To celebrate such a momentous occasion, Jean Paul created more than 250 looks that referenced and remixed his haute-couture-meets-street design aesthetic – from deconstructed peach-coloured corsetry to signature striped matelot sweaters paired with tilted sailor caps and playful gowns that called for serious attitude. Lasting over an hour, the show was a testament to the breadth of his imagination and irreverence, which long ago earned him the nickname of enfant terrible. Who else could be taken so seriously by chuckling critics?

Of all the looks, only 50 could be called new. The rest were made with found items and upcycled materials from the Jean Paul Gaultier archive, including tailored clothing mounted flat on top of trompe l’oeil outfits and bodysuits made from Hermès silk scarves, the latter paying homage to the designer’s successful seven-year tenure at the luxury brand from 2003.

Jean Paul salvaged materials when starting out, and now after cycling through countless fashion seasons the 67-year-old was acting out of tact. “I think that there is too much of everything. There are more clothes than people to wear them. In the moment of crises like today, instead of recycling we are producing even more,” he writes. “We as designers have an obligation to follow what is happening in society and to show it through our design, so I think that recycling is a great challenge at the moment, but I have always done it.”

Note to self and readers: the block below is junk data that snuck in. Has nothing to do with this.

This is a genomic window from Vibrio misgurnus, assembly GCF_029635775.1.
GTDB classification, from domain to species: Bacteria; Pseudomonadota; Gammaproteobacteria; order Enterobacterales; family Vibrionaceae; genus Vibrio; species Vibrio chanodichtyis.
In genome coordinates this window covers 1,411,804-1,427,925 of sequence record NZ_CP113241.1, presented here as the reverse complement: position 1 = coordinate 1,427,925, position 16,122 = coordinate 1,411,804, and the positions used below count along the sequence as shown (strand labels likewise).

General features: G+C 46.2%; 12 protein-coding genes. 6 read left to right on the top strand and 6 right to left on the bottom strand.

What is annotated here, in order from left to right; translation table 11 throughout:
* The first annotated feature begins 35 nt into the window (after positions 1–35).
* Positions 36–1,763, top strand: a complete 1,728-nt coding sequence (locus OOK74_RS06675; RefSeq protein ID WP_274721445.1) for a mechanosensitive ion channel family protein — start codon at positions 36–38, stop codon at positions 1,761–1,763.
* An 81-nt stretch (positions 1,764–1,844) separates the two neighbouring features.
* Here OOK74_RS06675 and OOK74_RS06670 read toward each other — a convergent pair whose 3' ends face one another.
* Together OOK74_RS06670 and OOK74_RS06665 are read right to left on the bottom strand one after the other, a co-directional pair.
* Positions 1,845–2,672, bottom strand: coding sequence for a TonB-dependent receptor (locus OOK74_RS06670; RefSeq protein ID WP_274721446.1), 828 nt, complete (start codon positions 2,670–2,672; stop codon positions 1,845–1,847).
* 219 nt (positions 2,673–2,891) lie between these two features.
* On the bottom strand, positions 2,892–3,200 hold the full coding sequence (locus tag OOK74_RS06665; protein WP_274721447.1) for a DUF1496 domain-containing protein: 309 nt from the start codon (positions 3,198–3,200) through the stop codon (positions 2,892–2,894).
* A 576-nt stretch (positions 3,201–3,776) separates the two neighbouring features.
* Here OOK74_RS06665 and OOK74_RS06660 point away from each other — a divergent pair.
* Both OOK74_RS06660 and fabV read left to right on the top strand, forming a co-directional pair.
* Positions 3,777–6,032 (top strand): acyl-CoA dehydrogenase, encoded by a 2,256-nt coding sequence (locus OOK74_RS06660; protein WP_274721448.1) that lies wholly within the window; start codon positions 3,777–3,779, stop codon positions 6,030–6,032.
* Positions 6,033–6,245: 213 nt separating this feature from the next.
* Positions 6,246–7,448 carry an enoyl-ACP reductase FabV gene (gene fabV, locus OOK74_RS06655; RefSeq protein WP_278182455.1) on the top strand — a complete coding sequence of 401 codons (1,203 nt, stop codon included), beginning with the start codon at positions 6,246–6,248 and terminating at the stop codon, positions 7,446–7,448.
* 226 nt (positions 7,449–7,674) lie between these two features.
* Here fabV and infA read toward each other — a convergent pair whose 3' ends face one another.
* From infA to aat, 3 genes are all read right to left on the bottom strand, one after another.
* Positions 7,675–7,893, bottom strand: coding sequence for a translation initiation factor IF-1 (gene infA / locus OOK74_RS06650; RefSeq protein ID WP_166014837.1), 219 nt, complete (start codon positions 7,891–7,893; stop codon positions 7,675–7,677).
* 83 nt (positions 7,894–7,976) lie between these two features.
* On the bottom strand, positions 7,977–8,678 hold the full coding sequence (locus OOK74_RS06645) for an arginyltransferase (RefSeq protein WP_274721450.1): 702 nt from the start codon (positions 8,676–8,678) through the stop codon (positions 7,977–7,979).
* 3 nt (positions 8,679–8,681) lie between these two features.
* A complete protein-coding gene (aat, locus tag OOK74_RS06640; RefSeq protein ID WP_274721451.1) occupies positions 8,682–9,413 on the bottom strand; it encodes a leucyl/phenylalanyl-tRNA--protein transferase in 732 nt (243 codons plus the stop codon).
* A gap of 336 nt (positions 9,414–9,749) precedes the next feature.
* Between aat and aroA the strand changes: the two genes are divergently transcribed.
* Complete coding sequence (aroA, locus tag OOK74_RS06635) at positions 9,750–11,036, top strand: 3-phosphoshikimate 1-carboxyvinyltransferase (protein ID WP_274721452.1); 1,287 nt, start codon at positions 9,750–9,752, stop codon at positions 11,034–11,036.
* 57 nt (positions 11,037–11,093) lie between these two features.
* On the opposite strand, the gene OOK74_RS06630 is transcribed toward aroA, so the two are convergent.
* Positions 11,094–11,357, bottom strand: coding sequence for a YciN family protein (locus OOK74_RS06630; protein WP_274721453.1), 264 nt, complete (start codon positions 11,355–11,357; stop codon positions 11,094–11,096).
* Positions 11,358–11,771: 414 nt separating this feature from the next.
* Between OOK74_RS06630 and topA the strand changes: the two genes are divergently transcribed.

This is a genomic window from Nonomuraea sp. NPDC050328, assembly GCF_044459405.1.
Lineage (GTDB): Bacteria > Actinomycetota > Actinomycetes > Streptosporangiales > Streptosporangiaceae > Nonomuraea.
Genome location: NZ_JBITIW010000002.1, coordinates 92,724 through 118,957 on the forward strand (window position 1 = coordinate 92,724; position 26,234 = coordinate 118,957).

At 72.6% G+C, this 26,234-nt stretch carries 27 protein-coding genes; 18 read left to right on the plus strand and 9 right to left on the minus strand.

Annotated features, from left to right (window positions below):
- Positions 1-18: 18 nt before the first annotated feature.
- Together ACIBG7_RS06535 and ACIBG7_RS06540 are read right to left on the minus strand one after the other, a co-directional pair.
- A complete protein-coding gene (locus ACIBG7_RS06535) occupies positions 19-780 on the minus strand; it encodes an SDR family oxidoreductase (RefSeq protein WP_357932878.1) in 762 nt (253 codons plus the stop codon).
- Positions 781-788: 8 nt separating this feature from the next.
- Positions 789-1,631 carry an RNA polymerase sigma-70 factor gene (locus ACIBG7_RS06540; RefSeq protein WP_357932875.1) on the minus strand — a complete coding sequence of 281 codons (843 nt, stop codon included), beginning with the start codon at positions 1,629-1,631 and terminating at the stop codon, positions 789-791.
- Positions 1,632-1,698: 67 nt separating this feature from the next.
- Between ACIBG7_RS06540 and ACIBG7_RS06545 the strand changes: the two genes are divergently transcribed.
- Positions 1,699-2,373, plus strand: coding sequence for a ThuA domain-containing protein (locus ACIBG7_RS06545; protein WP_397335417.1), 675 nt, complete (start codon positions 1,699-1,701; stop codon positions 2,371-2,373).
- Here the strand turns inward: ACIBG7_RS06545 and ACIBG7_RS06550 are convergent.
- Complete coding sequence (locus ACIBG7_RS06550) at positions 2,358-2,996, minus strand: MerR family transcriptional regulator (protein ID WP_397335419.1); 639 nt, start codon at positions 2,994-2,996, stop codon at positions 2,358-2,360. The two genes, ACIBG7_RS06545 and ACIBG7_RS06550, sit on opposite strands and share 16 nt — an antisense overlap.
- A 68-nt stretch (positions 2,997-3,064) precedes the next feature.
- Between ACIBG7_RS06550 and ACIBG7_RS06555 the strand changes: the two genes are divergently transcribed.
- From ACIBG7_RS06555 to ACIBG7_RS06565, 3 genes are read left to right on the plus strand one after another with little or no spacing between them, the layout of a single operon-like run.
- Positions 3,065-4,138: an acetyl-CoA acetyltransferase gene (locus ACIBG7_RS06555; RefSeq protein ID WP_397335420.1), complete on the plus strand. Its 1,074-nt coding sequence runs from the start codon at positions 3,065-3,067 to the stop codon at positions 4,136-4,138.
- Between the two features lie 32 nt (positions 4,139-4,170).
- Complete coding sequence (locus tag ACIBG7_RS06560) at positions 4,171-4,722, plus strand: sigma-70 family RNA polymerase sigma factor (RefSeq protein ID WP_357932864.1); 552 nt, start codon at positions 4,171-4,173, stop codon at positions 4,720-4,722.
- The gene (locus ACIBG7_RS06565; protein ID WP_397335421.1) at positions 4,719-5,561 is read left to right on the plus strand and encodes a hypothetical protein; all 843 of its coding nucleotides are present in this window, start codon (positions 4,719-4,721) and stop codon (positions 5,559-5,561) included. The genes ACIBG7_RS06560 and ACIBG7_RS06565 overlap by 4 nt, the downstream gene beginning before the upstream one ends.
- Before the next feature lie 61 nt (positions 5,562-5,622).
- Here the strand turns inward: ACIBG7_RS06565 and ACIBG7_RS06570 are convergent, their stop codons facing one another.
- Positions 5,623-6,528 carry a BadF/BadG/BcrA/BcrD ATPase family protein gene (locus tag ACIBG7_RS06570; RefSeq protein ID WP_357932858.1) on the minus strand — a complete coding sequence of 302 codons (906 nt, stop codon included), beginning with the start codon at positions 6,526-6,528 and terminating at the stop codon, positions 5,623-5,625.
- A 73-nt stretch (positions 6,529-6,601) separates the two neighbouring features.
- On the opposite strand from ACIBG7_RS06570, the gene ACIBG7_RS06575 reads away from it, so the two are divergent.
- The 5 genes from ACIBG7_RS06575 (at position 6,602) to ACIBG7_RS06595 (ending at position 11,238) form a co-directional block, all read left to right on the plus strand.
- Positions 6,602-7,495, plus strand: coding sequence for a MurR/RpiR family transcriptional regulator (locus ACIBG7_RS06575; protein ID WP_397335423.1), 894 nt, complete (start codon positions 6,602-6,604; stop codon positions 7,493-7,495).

A man of many firsts, Jean Paul championed diversity and gender fluidity before they were labelled as such. Fittingly for his finale, he held an open casting to find all kinds of beautiful people to walk alongside his famous friends. “I haven’t done it consciously, it was just that I wanted to reflect the society as it was,” he explains. “I would also have girls who hang around Les Halles and who had a sense of style but who were not necessarily the model size.”

Throughout his career, Jean Paul captured character. His perfume line, collected in the frosted glass figures of men and women, perhaps depicts this talent best. This year, his Le Male cologne turns 25, while the playfully feminine Classique is pushing 30. “That is quite extraordinary when we look at today and the speed with which everything changes. I think that the design and the scent are still at the vanguard even after all these years and that the public recognises that.”